Page last updated at 15:49 GMT, Sunday, 1 November 2009

High Street banks to be broken up

Chancellor Alistair Darling says bank sales will only happen "when the time is right"

Chancellor Alistair Darling has confirmed that Lloyds, RBS and Northern Rock will be broken up and parts sold to new entrants to the banking sector.

He said there could be three new High Street banks in the UK over the next three to four years as a result.

But the chancellor said he would only sell parts of the banks when "the time is right", to ensure taxpayers get their money back.

There is speculation that buyers might include Tesco and Virgin.

'Clean sheet'

In order to boost competition, the banks' assets will only be sold to new entrants to the UK banking market and not to existing financial institutions.

ANALYSIS
Joe Lynam, business correspondent
Joe Lynam, BBC business correspondent

As part of the stipulations of EU state aid rules, the UK was always facing the prospect of having to sell off at least parts of those banks which it bailed out last year.

Now it looks as if that sell off process is to begin in earnest.

Though the Chancellor says he has not yet decided which brands are to be hived off, RBS, Northern Rock and Lloyds Banking Group (LBG) will now be broken up in some form.

This means that individual brands within those banks, such as Cheltenham & Gloucester and the TSB (LBG), as well as Williams and Glyn (RBS), could be sold off.

The unanswered question now is whether the Treasury jumped or was about to be pushed by Brussels.

The new banks will be standard retail operations concentrating on deposits and mortgages.

Mr Darling said this was the best way to ensure "proper competition and choice". He said having just "half a dozen big providers was not acceptable".

The new entrants would "have a clean sheet to come in and do things differently", he added.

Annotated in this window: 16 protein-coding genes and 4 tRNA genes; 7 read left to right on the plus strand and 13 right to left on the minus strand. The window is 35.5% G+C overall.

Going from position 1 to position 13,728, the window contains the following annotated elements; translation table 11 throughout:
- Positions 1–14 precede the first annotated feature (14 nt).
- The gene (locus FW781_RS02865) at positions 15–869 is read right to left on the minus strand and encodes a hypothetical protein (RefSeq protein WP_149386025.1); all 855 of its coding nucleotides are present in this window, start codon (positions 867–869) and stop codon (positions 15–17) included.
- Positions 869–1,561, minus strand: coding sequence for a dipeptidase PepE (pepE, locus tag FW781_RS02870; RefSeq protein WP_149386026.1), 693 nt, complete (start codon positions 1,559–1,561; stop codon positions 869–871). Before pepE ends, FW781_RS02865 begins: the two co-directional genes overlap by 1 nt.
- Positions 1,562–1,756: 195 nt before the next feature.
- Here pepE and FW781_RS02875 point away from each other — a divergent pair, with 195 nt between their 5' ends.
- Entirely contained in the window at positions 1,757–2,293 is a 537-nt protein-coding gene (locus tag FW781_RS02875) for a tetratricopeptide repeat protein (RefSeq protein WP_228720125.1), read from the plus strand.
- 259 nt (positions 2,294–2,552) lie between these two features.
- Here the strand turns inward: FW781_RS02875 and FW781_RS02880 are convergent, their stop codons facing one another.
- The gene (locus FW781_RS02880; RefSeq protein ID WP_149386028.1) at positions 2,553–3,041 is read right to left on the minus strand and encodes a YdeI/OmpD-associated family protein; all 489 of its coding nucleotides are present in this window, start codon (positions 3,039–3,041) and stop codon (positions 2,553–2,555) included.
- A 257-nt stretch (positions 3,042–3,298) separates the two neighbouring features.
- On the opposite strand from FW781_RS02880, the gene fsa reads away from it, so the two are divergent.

The chancellor also said the government would be splitting up Northern Rock into two parts by the end of the year, with a view to selling off one part within the next three to four years.

The government had already said it wants to sell off the part of Northern Rock that holds savers' money, carries out new lending and holds some existing mortgages.

He also said the government was keen to divest some of its holdings in RBS and Lloyds.

The government currently holds a 70% stake in RBS and a 43% stake in Lloyds after last October's bail-outs.

'Unnecessary distraction'

BBC business correspondent Joe Lynam says the latest move represents "a gilt-edged opportunity for non-UK retail banks, especially from the US, to get a firm foothold in the highly profitable British banking market for as low a price as could be imagined a few years ago".

The Conservatives said the break up of the state-owned banks had already been "well trailed".

A spokesman added: "We have called for more competition in banking, and for government stakes to be used to strategic effect to that end."

The Lib Dems Treasury spokesman Vince Cable welcomed more competition in the banking sector but said there should be no urgency to the sales.

"We need to be careful that when these split-ups occur, the prime cuts are not offered to private investors and the scraps left to taxpayers," he said.

There were also concerns expressed about the timing of the sell-off.

Treasury select committee chairman John McFall MP said the assets should not be sold off for less than their market value.

"It is important to ensure that we get taxpayer return for this bail-out. I'm relaxed about the timescale. I do not want to sell off [bank assets] at a cheap price, I don't want a fire sale," he told the BBC.

Peter McNamara, former head of personal banking at Lloyds TSB and managing director of the Alliance and Leicester, said that restructuring the banks in the current climate could in fact prove counter productive.

"Half the banks in the UK are suddenly going to be reorganised when you could argue their day job is to support industry and consumers during the recession. Without that support, we are more likely to have a steeper rise in unemployment," he said.

The government needs permission to break-up the banks from European competition commissioner Neelie Kroes.

Last week, the EU approved the plans for Northern Rock to be split in two.



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